The Carrier Channel's Diminished Importance: Although the majority of mobile game publisher revenues are still coming from carrier decks on Java/BREW feature phones, everybody knows that the consumers with the highest propensity to buy premium content, including games, are abandoning those platforms as quickly as they can get out of their contracts. This sea change is resulting in many publishers seeing 20% year-on-year declines in their Java/BREW revenues. Rapidly, the ability to push product through that klugy channel, by way of having strong relationships with key carrier personnel and having the ability to port games to hundreds of handsets, is shifting from being a competitive advantage, with strong barriers to entry, to being a relatively expensive liability.

Goodbye Recurring Subscriptions: It's a dirty, but poorly kept secret that lots of Java/BREW publishers adored the US carrier channels because of their embrace of the recurring subscription model. You know, buy the game for $9.99 or subscribe for $4.99 per month... which consumers think is such a deal 'til they realize (or don't), when they replace their handset in 15mos, that they spent $74.85 on a game they played 4 times. Publishers are seeing a whole lot less of this scenario, and it's associated lucre, as even the most gullible gamers move to smartphone platforms... where this model doesn't exist. Sure Apple has introduced in-game purchases, which facilitates the up-sell potential of virtual goods, etc. within Apps... but that relies on active decisions by purchasers and will only benefit those publishers that invest in making that a compelling proposition. The "sleeper" subscription model that benefited many game publishers for years is disappearing and those publishers that haven't factored that into their plans and found a way to compensate are going to have a rude awakening.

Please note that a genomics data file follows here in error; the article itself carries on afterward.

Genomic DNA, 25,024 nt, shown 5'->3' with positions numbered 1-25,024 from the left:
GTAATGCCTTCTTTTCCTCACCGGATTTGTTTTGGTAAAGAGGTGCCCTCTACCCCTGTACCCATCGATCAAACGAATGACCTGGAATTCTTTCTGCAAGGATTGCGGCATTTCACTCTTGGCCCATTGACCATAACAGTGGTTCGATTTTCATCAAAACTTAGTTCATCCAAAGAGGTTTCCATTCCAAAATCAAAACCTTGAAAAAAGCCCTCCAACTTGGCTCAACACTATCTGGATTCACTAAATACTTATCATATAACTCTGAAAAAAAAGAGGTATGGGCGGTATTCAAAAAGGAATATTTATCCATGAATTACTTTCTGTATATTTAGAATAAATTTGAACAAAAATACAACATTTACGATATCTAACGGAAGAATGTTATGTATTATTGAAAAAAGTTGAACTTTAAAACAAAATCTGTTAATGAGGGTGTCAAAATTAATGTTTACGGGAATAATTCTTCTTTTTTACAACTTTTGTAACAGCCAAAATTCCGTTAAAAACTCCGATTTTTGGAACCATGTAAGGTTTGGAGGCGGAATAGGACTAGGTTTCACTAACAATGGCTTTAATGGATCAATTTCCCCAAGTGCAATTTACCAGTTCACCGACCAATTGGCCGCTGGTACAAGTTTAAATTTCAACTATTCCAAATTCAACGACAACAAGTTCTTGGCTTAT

As a consequence of these factors, my feeling is that the greatest beneficiaries of the smartphone, app store revolution will be small, super-nimble, high-quality developers who elect to move up the value chain and publish to these more democratic platforms. I also believe that the very biggest publishers can survive the transition, and even flourish, by virtue of deep pockets, big brands, big marketing and close, trusted OEM relationships. The many publishers in-between are destined to be victims of this paradigm shift, I'm afraid, unless they learn to behave like their smaller competitors or consolidate into a bigger one.